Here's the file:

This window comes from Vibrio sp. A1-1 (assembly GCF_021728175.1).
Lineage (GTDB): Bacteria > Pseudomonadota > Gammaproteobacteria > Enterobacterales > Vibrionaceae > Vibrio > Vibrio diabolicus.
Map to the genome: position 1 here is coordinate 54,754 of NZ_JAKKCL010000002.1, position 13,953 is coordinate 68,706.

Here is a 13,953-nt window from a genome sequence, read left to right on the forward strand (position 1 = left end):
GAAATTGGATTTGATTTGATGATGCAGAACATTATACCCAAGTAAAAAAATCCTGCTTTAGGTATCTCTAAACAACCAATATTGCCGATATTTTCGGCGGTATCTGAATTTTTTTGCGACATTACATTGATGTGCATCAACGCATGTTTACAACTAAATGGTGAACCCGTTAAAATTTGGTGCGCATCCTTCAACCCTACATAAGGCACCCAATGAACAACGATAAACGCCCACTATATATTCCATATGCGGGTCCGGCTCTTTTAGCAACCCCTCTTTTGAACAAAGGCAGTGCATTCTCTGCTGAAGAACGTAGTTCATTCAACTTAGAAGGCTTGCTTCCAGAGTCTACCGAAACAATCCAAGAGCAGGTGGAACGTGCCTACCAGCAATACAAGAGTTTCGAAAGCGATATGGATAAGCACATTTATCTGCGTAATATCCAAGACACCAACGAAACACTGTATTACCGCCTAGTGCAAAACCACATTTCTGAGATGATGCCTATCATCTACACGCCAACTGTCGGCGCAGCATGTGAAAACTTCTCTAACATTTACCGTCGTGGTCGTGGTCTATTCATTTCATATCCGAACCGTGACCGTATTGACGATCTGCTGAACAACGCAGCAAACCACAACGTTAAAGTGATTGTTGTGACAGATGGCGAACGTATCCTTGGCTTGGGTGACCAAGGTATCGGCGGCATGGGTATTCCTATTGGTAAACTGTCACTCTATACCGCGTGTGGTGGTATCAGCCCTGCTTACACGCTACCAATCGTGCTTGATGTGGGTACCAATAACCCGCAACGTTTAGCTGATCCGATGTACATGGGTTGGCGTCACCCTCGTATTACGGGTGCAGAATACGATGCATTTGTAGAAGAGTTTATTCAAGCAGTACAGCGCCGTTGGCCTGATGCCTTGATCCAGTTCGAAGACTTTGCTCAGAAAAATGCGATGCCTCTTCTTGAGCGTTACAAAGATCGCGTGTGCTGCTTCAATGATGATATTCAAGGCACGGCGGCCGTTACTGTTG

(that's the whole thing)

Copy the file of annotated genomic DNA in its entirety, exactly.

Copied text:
This window comes from Vibrio sp. A1-1 (assembly GCF_021728175.1).
Lineage (GTDB): Bacteria > Pseudomonadota > Gammaproteobacteria > Enterobacterales > Vibrionaceae > Vibrio > Vibrio diabolicus.
Map to the genome: position 1 here is coordinate 54,754 of NZ_JAKKCL010000002.1, position 13,953 is coordinate 68,706.

Here is a 13,953-nt window from a genome sequence, read left to right on the forward strand (position 1 = left end):
GAAATTGGATTTGATTTGATGATGCAGAACATTATACCCAAGTAAAAAAATCCTGCTTTAGGTATCTCTAAACAACCAATATTGCCGATATTTTCGGCGGTATCTGAATTTTTTTGCGACATTACATTGATGTGCATCAACGCATGTTTACAACTAAATGGTGAACCCGTTAAAATTTGGTGCGCATCCTTCAACCCTACATAAGGCACCCAATGAACAACGATAAACGCCCACTATATATTCCATATGCGGGTCCGGCTCTTTTAGCAACCCCTCTTTTGAACAAAGGCAGTGCATTCTCTGCTGAAGAACGTAGTTCATTCAACTTAGAAGGCTTGCTTCCAGAGTCTACCGAAACAATCCAAGAGCAGGTGGAACGTGCCTACCAGCAATACAAGAGTTTCGAAAGCGATATGGATAAGCACATTTATCTGCGTAATATCCAAGACACCAACGAAACACTGTATTACCGCCTAGTGCAAAACCACATTTCTGAGATGATGCCTATCATCTACACGCCAACTGTCGGCGCAGCATGTGAAAACTTCTCTAACATTTACCGTCGTGGTCGTGGTCTATTCATTTCATATCCGAACCGTGACCGTATTGACGATCTGCTGAACAACGCAGCAAACCACAACGTTAAAGTGATTGTTGTGACAGATGGCGAACGTATCCTTGGCTTGGGTGACCAAGGTATCGGCGGCATGGGTATTCCTATTGGTAAACTGTCACTCTATACCGCGTGTGGTGGTATCAGCCCTGCTTACACGCTACCAATCGTGCTTGATGTGGGTACCAATAACCCGCAACGTTTAGCTGATCCGATGTACATGGGTTGGCGTCACCCTCGTATTACGGGTGCAGAATACGATGCATTTGTAGAAGAGTTTATTCAAGCAGTACAGCGCCGTTGGCCTGATGCCTTGATCCAGTTCGAAGACTTTGCTCAGAAAAATGCGATGCCTCTTCTTGAGCGTTACAAAGATCGCGTGTGCTGCTTCAATGATGATATTCAAGGCACGGCGGCCGTTACTGTTG